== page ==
AMMAN — The Income and Sales Tax Department's utilisation of artificial intelligence in electronic tax auditing is playing a pivotal role in accelerating tax audit procedures and swiftly identifying tax discrepancies, according to officials.
These measures have already resulted in a notable growth of 11.4 per cent in the total value of collected tax in September, they said.
Director-General of the Income and Sales Tax Department Hussam Abu Ali announced on Sunday that the value of tax collection from income and sales levies in September 2023 reached JD470 million, showing a substantial increase from JD422 million collected during the same month in 2022, reported the Jordan News Agency, Petra.
Abu Ali added that the surge in tax revenues can be attributed to heightened tax collections in both income and sales tax categories. Income tax collections and national contributions witnessed an increase of 23 per cent, while sales tax revenue rose by 10 per cent.
The 23 per cent increase in income tax collections not only contributes to funding the Treasury but also plays a pivotal role in addressing the structural imbalance between direct and indirect taxes, Abu Ali said.
Abu Ali further disclosed that tax collection for the first nine months of 2023 amounted to JD4.7 billion, an increase of JD300 million and a growth rate of 6.5 per cent compared with the same period in 2022.
Income tax and national contributions totalled to approximately JD1.571 billion for the first nine months of 2023, marking an 18 per cent growth rate from the JD1.334 billion collected during the same period in 2022.
Additionally, sales tax collections for the January to September period in 2023 reached around JD3.331 billion, compared with JD3.079 billion for the same period in 2022, indicating a growth rate of 2 per cent.
Abu Ali said that the boost in tax revenues is not only attributed to the Kingdom's economic sector's growth but is also a result of effective reform programmes implemented by the Income and Sales Tax Department. These programmes include initiatives to combat tax evasion and avoidance, the promotion of voluntary taxpayer compliance and the integration of AI in tax auditing.
National contributions refer to the total amount of taxes that individuals and companies contribute to the increase in income and sales taxes.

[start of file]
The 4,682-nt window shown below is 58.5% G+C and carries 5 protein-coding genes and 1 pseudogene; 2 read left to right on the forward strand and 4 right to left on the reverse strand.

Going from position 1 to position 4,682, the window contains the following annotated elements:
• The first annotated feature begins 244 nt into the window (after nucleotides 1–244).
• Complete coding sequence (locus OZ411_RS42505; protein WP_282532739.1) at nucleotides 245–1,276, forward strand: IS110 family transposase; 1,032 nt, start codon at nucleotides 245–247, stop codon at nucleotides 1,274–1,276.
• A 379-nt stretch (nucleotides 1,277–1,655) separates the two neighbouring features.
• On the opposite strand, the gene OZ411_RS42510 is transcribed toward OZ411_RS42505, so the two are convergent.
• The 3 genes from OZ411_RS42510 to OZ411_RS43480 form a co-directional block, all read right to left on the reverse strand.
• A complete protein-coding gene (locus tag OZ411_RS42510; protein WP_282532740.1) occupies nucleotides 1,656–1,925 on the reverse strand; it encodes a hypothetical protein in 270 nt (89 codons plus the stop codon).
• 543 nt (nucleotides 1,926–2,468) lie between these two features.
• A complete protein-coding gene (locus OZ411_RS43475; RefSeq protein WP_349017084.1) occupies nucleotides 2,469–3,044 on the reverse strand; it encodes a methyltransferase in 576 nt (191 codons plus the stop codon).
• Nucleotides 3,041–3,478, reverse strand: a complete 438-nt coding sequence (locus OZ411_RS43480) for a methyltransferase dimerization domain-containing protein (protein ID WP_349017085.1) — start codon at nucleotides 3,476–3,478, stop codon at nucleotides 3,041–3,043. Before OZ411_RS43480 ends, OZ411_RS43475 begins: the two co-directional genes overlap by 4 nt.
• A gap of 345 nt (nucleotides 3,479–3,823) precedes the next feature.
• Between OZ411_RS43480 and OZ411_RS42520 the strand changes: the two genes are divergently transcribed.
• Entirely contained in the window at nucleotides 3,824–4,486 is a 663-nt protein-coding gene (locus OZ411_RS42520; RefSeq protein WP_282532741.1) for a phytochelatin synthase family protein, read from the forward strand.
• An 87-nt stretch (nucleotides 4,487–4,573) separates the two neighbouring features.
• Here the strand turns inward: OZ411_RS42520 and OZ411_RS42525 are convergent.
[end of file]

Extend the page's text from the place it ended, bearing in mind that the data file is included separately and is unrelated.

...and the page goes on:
"National contributions increased by 23 per cent during the first nine months of this year in comparison with last year," economist Hussam Ayesh told The Jordan Times.
The total amount of national contributions for the first nine months of 2022 stood at JD1.3 billion, while in 2023 national contributions for the same period stood at JD1.6 billion, marking an increase of JD300 million, Ayesh said.
"The significant increase in tax collection is a positive sign for Jordan's fiscal stability, it reflects not only economic growth but also the government's successful efforts in enhancing tax compliance,” Ayesh noted.
Ayesh added that to sustain this growth, the government should continue implementing policies that promote economic expansion while ensuring tax fairness.
It's worth noting that the increase in exports contributed significantly to the increase in overall sales and income tax, Ayesh said.
The growth in income tax and national contributions is a promising development, but it is crucial to strike a balance between direct and indirect taxes to ensure equitable taxation, Ayesh said.
“The success in increasing tax return should be also faced by more enhanced and restricted management of the government's spendings to cover the running expenses,” Ayesh added.
Economist Khaled Salameh told The Jordan Times that the adoption of AI in tax departments holds immense potential for improving tax collection, reducing evasion, and enhancing the overall efficiency and fairness of tax systems.
“The integration of AI represents a significant step forward in leveraging technology to meet the evolving needs of tax administration in the digital age,” Salameh said.
However, Salameh said that the department is urged to focus on tax evasion on individuals, such as doctors, lawyers and free-lancers.
Many service providers like dentists, doctors and lawyers ask their clients or patients for a service charge — a side amount to be paid in cash in return of their services — this amount doesn’t have any proof and people don’t usually ask for a receipt, Salameh said.
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